Thursday, February 24, 2011

Heroes Of Blaxploitation: Sid Haig

Day Twenty-four:

The very talented Sid Haig (b.1939) has had the great fortune of having a wonderful and lasting acting career that has been spanning over five decades.

Though he worked a lot throughout the 60's, it wasn't until Jack Hill's Spider Baby (1968) and Sid's outlandish role and performance when we really took note of him. Soon Sid was working on some high profile genre films like the Joe Namath & Ann Margaret biker flick C.C. And Company (1970) as well as George Lucas' THX 1138 (1971).

Sid continued his great partnership with Jack Hill and made the film Pit Stop (1969) together as well as the awesome women in prison double feature of The Big Doll House (1971) and The Big Bird Cage (1972) with Pam Grier. Sid also appeared in the cult flicks Trained To Kill: USA (AKA: The No Mercy Man) (1973), Wonder Women (1973) and Emperor Of The North (1973) with Ernest Borgnine and Lee Marvin.

Sid starred in a string of blaxploitation films in the early to mid-70's with bang-up roles in the Blaxploitation favorites: Black Mama, White Mama (1973), The Jack Hill directed Coffy (1973) and Foxy Brown (1974) as well as Savage Sisters (1974).  Haig worked a lot more through the 70's, mostly in genre films like Beyond Atlantis (1973), The Woman Hunt (1973), The Don Is Dead (1973), Busting (1974) and later a starring role on the TV series Jason Of Star Command (1978-81) co-starring Blaxploitation amazon queen Tamara Dobson.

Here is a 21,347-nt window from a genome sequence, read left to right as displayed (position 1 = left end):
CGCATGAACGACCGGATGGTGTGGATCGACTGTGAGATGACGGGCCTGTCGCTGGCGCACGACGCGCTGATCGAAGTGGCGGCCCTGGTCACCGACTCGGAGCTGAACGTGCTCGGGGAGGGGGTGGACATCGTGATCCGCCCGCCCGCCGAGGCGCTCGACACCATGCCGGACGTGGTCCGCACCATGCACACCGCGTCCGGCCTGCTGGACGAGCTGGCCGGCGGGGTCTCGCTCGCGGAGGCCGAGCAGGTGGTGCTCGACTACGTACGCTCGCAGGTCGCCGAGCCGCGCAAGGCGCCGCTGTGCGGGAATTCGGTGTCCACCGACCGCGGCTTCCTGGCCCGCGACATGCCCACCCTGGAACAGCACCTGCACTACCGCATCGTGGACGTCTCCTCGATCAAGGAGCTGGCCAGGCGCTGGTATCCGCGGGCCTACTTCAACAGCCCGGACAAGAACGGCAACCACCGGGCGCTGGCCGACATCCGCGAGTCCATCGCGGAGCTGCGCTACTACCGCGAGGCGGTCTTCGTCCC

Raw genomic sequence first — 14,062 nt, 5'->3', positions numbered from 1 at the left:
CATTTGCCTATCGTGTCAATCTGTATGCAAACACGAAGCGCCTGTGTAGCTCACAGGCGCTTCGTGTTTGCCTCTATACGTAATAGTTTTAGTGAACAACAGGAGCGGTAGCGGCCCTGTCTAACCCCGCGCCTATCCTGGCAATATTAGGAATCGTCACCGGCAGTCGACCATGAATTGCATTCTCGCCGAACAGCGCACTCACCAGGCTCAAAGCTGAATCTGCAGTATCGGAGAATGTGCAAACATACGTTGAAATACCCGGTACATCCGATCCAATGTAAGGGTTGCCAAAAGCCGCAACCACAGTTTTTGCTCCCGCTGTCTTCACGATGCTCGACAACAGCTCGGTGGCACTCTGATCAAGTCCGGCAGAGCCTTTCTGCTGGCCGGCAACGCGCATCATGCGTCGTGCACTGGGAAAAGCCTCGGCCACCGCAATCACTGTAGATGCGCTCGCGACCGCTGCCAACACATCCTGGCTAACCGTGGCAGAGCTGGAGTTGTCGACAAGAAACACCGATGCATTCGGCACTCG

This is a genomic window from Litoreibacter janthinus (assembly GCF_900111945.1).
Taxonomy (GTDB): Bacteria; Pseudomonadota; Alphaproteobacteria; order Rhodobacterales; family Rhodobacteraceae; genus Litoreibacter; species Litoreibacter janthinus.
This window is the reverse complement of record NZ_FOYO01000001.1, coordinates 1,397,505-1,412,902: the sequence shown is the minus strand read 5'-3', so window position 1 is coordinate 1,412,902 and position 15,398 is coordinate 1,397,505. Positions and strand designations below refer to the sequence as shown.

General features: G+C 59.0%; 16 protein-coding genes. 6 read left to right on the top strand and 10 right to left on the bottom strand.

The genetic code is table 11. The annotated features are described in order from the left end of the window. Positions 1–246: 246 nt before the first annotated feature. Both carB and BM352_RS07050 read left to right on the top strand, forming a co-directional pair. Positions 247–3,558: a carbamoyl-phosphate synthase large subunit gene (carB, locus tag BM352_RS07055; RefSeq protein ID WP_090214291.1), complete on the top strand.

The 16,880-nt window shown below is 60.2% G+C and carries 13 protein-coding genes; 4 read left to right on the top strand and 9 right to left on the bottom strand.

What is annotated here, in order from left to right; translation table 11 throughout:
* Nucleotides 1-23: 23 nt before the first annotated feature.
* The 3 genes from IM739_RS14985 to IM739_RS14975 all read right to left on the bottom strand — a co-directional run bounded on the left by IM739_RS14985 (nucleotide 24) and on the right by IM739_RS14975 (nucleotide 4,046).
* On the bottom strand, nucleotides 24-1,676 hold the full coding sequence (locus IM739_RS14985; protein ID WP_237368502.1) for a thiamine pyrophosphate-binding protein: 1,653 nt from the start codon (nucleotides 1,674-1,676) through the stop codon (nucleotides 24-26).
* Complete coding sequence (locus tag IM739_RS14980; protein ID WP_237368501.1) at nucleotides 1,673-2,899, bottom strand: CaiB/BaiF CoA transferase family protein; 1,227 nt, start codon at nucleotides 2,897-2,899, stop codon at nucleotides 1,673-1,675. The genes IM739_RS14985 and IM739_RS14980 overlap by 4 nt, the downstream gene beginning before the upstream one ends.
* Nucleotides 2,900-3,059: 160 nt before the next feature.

Sid Haig worked dexterously over the years in film and TV but quit Film & TV acting in the early 90's after being fed up with the meager "baddie" roles he was being given. Eventually he was lured back by Quentin Tarantino with a role in Jackie Brown (1997) as a judge opposite his frequent co-star Pam Grier. While Sid's focus was on the theater group he ran, he eventually returned to films after being cajoled back with a prime role by Rob Zombie for the film House Of A Thousand Corpses (2003). They two have had a successful partnership since which led to films like The Devil's Rejects (2005), The Halloween Remake (2007) and other projects.

Though I'm not the biggest Rob Zombie movie fan in the world, at least he has the good sense to cast wonderful actors like Sid Haig which helped give him the career resurgence he so rightfully deserves. Sid has been getting a lot of work since, and it's a real pleasure to see him back on the screen where he belongs.

Sid and Pam, rolling around in the mud!

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